WHEAT RIDGE, Colo. (CBS4) – It was about a year ago when Wheat Ridge Cyclery noticed the pandemic was starting to motivate people to bike. General manager Steven Heal figures a fear of indoors with COVID drove them to rediscover the outdoors.
Soon they were coming in in droves to have bikes that sat in the garage fixed and to look at new or better bikes.
“All of our suppliers are just rushing to keep pace as best they can,” he said. “We’re the very end of the supply chain.”
Bikes, cars, appliances and furniture are all running in short supply. It started with companies scaling back, believing the economy would continue to slow during the pandemic. A funny thing happened on the way to the home office. People were spending a lot less on travel and looked around and decided to change their lives and surroundings.
“At any given time this room would be full, and as you can see, it is not,” said Tony Wilson, owner of Rare Finds Warehouse as CBS4 looked at a warehouse for his two stores. “There’s really been a huge flourish of home furnishing buying because people are now working from home and doing things from home.”
Wilson sells off the showroom floors with largely unique products, unlike furniture stores that have models in stores and furniture in warehouses. He travels the world to buy things, often India.
He can buy it, but getting it is another matter.
“Well it’s costing everyone. People don’t even know it,” he said.
There are problems all the way through getting it delivered because of shortages of staffing and things like shipping containers, which are sitting unloaded.
“From their factories to their trains or trucks to their port to the oceans to our ports, to our rail yards to our truck yards,” he explained. “I had two containers come to Denver three days ago. We still can’t get our hands on them because they don’t have access to chassis here locally at the rail yard. So they’re like parked and we can’t even get them here yet.”
The cost of shipping has risen, too. Wilson says they’ve about doubled what he was paying in 2019 and the service is far worse.
“I honestly feel that at some level there’s some profiteering going on. There’s no real reason for it to cost this much, but they can, so they are.”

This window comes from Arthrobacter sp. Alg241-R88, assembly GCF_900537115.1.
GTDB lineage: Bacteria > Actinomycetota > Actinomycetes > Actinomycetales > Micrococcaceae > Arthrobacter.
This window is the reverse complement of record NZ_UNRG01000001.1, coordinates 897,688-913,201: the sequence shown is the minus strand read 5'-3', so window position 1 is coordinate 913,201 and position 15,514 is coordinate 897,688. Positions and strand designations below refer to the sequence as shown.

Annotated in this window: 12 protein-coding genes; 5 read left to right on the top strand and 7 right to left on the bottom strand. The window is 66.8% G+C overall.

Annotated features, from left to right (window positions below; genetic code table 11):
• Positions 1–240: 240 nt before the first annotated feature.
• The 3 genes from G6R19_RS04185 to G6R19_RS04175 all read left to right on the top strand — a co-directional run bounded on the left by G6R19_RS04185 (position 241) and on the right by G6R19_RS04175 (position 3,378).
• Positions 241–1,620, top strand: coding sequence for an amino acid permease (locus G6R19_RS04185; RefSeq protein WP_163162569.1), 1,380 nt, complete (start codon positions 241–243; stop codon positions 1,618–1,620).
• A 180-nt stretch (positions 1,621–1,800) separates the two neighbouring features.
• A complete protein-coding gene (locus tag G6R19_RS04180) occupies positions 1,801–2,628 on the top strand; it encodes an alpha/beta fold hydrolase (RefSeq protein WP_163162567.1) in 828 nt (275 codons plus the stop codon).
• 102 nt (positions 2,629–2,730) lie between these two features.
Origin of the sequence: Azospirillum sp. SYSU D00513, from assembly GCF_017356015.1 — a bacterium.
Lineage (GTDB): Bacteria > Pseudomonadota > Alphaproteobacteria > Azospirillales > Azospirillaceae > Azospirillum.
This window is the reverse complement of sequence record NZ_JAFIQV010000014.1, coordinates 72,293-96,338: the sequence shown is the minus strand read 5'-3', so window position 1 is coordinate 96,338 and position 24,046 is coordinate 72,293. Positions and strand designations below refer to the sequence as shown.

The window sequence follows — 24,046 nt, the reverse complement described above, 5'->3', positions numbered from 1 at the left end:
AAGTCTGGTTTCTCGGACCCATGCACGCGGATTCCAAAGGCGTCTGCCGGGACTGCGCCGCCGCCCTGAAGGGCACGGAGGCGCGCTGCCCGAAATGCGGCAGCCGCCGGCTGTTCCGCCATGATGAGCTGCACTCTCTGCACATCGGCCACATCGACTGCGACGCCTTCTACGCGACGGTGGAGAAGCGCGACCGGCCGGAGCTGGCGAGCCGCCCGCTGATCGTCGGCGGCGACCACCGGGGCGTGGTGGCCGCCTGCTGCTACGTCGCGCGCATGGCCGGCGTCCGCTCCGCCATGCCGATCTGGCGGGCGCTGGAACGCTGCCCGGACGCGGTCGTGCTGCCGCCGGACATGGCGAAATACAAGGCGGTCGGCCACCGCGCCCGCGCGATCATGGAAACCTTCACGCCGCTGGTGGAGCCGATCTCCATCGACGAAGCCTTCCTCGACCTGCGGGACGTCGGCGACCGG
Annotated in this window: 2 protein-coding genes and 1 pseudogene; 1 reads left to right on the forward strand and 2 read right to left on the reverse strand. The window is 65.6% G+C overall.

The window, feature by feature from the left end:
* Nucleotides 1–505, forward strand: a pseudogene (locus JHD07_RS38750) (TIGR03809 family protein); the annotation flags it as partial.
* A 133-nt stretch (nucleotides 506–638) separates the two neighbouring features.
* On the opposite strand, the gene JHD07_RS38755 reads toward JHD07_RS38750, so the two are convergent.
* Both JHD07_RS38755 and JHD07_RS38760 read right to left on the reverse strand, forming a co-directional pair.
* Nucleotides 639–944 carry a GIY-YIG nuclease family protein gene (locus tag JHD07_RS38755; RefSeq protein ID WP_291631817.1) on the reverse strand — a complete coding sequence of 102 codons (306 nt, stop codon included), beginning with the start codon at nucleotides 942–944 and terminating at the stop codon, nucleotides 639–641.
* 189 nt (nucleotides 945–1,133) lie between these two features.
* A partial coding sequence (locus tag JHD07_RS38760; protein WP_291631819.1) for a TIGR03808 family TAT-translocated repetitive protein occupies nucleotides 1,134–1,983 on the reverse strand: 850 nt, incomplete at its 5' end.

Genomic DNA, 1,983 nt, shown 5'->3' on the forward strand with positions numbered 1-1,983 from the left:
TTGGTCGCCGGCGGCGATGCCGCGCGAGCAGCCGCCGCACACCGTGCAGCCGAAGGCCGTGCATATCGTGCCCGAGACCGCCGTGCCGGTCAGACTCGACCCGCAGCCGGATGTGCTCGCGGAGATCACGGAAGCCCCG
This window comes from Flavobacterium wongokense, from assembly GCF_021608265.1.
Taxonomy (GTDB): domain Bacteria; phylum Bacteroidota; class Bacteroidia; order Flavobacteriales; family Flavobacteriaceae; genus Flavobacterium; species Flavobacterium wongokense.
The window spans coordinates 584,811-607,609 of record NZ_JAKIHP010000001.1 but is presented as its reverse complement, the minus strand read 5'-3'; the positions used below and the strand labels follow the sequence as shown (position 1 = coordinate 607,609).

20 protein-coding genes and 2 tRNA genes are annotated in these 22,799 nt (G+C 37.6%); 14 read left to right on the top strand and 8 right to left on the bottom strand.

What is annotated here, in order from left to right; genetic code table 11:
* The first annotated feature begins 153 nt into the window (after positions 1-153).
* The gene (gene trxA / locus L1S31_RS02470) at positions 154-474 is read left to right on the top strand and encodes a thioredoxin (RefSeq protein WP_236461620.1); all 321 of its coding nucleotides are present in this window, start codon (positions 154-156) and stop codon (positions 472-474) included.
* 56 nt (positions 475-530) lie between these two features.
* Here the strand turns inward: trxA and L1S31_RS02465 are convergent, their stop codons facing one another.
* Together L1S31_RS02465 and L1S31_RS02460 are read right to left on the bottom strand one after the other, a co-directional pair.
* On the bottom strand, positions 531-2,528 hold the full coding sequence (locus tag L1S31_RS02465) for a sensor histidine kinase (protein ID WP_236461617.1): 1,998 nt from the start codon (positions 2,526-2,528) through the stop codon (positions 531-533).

For bikes, there are troubles in production on top of transportation.
“It’s really like a recipe where a bike is made up of a bunch on ingredients,” Heal said. “And so if there’s a delay in any one of those ingredients. It could be a battery for an electric bike. It could be a bolt. It could be a fork. It could be a tire… then there’s delay until when the whole thing is in place.”
It’s hit harder on lower end bikes which see more volume.
“Typically there’d be three more rows of bikes right where these are sitting here. It’s been easy to social distance amid the bike shortage,” he explained while showing shelving moved into place and stocked with bike accessories. “And this whole area would be bikes under $1,000.”
Now many of those bikes are reserved ahead of time online as they come in, or are assembled and sell that day. They’d like more bikes, but can’t get them.
“We’re getting 300-400 bikes in a month, but we’re selling 300-400 bikes a month so we’re, our inventory levels are just kind of staying right where they are.”
More expensive bikes are available in the showroom, but still selling well.
“We would be increasing sales if we could get the bikes and we’ve got thousands of bikes on order under a thousand dollars a piece that are just trickling in.”
Getting things back on track will involve hiring workers who were cut or left during the pandemic and getting components produced for assembly. That takes time. It is an economic motor running in a lower gear than demand, but at least moving in the right direction.
Heal is thrilled people want bikes and they’re doing well, setting sales records.
“I think we’re going to keep this same pace all summer long. No idea what to expect winter, we’re pretty weather dependent.”
He thinks it will take until the middle of 2022 to get caught up. Some models are even back-ordered further out.
“Some bikes I have on order I know I won’t see until 2023.”